22 June 2018

A beginner’s guide to single motherhood

I have been a single mum, a lone parent, a solo mother (whatever your preferred label) for three years now.  There have been times when I’ve let it all get on top of me and overwhelm me.

My son was five months old when I left his father.  Single motherhood was never my plan.  I had been with his father for six years.  Our son was definitely planned.  I doubt I am the only person to say that parenthood changes everything.  Parenthood always changes everything.

I once read that becoming a mother is like finding another room in your house.  A new and exciting room that you never knew was there.  Apparently the new room that is motherhood expands your horizons and enables you to explore different aspects of your personality and character. 

For me, becoming a mother was more like a total house refurbishment.  It was like taking the roof off my house and moving all of the walls.  All of a sudden the light shone in and lit up the unsavoury and uncomfortable aspects of my life that I had hidden in dark corners and under the furniture.  All of the uncomfortable aspects of our relationship that I’d hidden under the carpet were suddenly in the spotlight.  All of the clues as to different values, religions, upbringing, the fact that we had different views on parenting and family life were suddenly in sharp relief. 

There was not one reason why I left my son’s father.  There were a million and one reasons. 

No-one chooses to become a single parent.  Even mothers who become single mothers ‘by choice’ are women who desperately want a child, but just haven’t met the person who they want to have a child with. 

Single mothers suffer from the single mother stereotype.  The single mother stereotype portrays single mothers as in their teens, on benefits and as bad parents.  In reality, the average age of a single mother is 37.  Most single mothers work, and trust me when I tell you that we are not bad parents. 

Single mothers are also seen as silly women who make bad choices.  For me there is some truth in this.  I made a bad choice of partner, but I had the courage to do something about it, and of that I am proud.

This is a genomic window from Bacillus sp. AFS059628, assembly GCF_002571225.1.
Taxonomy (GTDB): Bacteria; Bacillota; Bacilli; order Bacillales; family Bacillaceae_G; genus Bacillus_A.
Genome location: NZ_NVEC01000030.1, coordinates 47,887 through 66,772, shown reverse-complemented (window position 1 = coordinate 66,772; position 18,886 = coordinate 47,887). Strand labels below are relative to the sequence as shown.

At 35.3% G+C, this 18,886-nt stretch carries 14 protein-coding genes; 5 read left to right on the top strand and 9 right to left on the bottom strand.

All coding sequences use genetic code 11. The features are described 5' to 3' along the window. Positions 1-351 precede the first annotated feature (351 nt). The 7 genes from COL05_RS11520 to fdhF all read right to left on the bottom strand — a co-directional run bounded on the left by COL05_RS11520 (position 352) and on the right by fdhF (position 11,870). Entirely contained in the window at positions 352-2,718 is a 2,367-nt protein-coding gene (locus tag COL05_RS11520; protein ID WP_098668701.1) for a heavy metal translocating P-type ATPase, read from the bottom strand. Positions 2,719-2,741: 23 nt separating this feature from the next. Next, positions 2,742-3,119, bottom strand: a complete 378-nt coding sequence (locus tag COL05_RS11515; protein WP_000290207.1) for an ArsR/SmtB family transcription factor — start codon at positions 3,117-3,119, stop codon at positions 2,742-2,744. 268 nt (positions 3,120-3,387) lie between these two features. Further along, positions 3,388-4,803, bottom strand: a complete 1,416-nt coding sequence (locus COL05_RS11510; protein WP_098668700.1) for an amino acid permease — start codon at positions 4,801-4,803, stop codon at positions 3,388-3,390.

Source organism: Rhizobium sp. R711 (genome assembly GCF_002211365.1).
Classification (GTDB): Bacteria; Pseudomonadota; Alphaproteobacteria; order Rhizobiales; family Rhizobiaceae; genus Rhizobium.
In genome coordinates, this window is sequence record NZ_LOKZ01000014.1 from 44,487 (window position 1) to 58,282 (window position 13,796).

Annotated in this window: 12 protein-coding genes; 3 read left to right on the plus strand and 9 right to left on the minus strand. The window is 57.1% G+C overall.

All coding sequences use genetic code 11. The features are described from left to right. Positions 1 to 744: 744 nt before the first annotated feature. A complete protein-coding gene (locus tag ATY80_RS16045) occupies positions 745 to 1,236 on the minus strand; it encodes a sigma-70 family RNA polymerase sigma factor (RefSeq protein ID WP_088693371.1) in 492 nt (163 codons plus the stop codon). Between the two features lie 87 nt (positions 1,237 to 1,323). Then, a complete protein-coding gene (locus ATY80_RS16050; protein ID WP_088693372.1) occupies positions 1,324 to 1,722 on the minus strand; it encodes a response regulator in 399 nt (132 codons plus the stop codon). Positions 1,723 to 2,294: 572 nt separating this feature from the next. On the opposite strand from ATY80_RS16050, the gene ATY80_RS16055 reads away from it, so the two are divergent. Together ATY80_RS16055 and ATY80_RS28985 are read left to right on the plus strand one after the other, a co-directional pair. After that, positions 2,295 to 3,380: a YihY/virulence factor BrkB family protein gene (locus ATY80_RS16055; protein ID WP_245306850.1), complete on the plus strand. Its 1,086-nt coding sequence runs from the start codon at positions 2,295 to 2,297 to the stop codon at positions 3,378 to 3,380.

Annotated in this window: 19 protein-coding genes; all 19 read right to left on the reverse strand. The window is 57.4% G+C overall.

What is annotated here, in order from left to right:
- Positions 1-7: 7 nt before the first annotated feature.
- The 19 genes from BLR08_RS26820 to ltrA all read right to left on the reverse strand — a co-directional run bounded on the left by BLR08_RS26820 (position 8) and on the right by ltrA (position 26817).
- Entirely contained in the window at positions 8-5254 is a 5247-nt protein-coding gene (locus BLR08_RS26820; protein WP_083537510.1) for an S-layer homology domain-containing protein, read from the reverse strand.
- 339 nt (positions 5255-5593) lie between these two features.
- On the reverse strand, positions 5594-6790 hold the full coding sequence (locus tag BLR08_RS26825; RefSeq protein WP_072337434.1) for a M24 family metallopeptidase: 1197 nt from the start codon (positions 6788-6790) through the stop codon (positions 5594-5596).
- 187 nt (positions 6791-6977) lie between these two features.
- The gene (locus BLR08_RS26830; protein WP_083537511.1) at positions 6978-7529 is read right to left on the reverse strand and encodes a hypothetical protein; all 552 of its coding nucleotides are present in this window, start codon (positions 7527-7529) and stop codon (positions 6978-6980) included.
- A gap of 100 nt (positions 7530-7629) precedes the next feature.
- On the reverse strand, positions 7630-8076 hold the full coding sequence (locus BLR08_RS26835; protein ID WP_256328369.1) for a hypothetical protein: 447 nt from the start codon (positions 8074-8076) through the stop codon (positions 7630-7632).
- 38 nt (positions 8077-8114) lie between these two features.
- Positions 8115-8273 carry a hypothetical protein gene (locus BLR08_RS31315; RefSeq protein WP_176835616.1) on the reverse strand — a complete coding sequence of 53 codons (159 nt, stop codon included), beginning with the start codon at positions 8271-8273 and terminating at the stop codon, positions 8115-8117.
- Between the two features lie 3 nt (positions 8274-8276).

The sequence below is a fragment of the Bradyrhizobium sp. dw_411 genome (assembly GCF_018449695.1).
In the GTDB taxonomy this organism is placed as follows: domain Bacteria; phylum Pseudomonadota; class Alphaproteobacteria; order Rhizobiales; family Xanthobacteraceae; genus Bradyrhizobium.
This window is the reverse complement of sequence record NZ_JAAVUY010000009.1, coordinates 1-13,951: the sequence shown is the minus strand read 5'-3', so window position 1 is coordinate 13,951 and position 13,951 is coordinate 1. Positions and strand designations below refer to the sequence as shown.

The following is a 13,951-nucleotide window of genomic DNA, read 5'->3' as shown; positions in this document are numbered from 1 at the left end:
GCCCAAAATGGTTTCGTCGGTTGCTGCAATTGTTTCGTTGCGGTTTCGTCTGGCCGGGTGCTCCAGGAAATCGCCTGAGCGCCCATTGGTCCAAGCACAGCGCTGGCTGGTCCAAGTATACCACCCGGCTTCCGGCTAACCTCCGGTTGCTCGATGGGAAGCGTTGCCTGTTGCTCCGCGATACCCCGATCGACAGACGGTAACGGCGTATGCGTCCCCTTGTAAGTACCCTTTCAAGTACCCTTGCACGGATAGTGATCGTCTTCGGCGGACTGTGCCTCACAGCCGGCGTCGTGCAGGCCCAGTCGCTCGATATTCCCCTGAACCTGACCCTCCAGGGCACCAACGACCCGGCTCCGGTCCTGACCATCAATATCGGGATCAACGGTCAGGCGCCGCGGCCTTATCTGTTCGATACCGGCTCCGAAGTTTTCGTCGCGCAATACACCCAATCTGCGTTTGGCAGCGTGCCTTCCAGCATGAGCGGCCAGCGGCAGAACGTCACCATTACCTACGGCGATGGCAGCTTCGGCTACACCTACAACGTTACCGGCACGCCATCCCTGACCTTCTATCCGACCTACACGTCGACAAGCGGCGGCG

Single motherhood can be tough, but there are some tricks for how to stay sane as a single parent.  These are mine:

1.      Don’t sweat the small stuff

I co-parent with my ex and at times it is really tough.  My ex gives our son lollipops, spoils him, indulges him, doesn’t bother to put his coat on in the rain and snow, doesn’t feed him vegetables, doesn’t discipline him, allows him to watch films that give him nightmares. 

The nightmare inducing films I had to mention because my son was really upset, but the rest I have to turn a blind eye to.  I make sure that I clean his teeth extra well, dose him up on fruit, vegetables and vitamin tablets and hope that in the long term my son will appreciate the stability and predictability of our routine and discipline at home. 

As a co-parent with a very different parenting style to my ex, I could lose my sanity if I worried about every single thing that goes on when our son is with his father.  There is nothing I can do about it so I have to lock those worries and annoyances away. 

2.     Find your tribe

None of my close school, University or work friends are single mothers.  When I first became a single mum, I felt that I had no-one to talk to.  I knew no-one who could give me advice and reassurance that it would all be okay, that my son would be fine, in fact he would be more than fine, he would thrive (as he is at the moment).  Part of the reason why I set up my blog ( was to find my tribe. 

I now have a few single parent friends, most of them online or on WhatsApp.  I was fortunate enough to find another single mother who lived just around the corner from me.  For about six months we met weekly, shared a bottle of wine and stories about our exes whilst our one year olds played at our feet.  Her friendship was massively important for me and my recovery from my separation. 

3.    Make time for you

This is something that every parent needs to do, not just single parents.  I am fortunate in some 
respects because my son goes to see his father every other weekend and for one night during the week each week.  This gives me the opportunity to get my nails done, to go to the cinema, to catch up with friends, or more often than not just to catch up on some sleep. 

Full time employment and single parenting can be an exhausting life and I need a bit of me-time to keep me sane. 

4.    Remind yourself that you are amazing  -  trust me! 

Becoming a single parent can be really scary at the beginning.  The feelings of failure and guilt can be overwhelming.

Friends and work colleagues often tell me that they are in awe of how I manage to hold everything together and come across as so calm, collected and in control.  I know I don’t feel it.  I may be the serene and elegant swan on the surface, but I am paddling like mad under the waterline.  

When I receive these comments, I reply that I am really fortunate to have a massively supportive family.  This is true, I am incredibly lucky, but sometimes, just sometimes, I allow those compliments to sink in. 

I am amazing and so are you - trust me!

Pen x 

Instagram @thesingleswan


No comments

Post a Comment

Blog Layout Designed by pipdig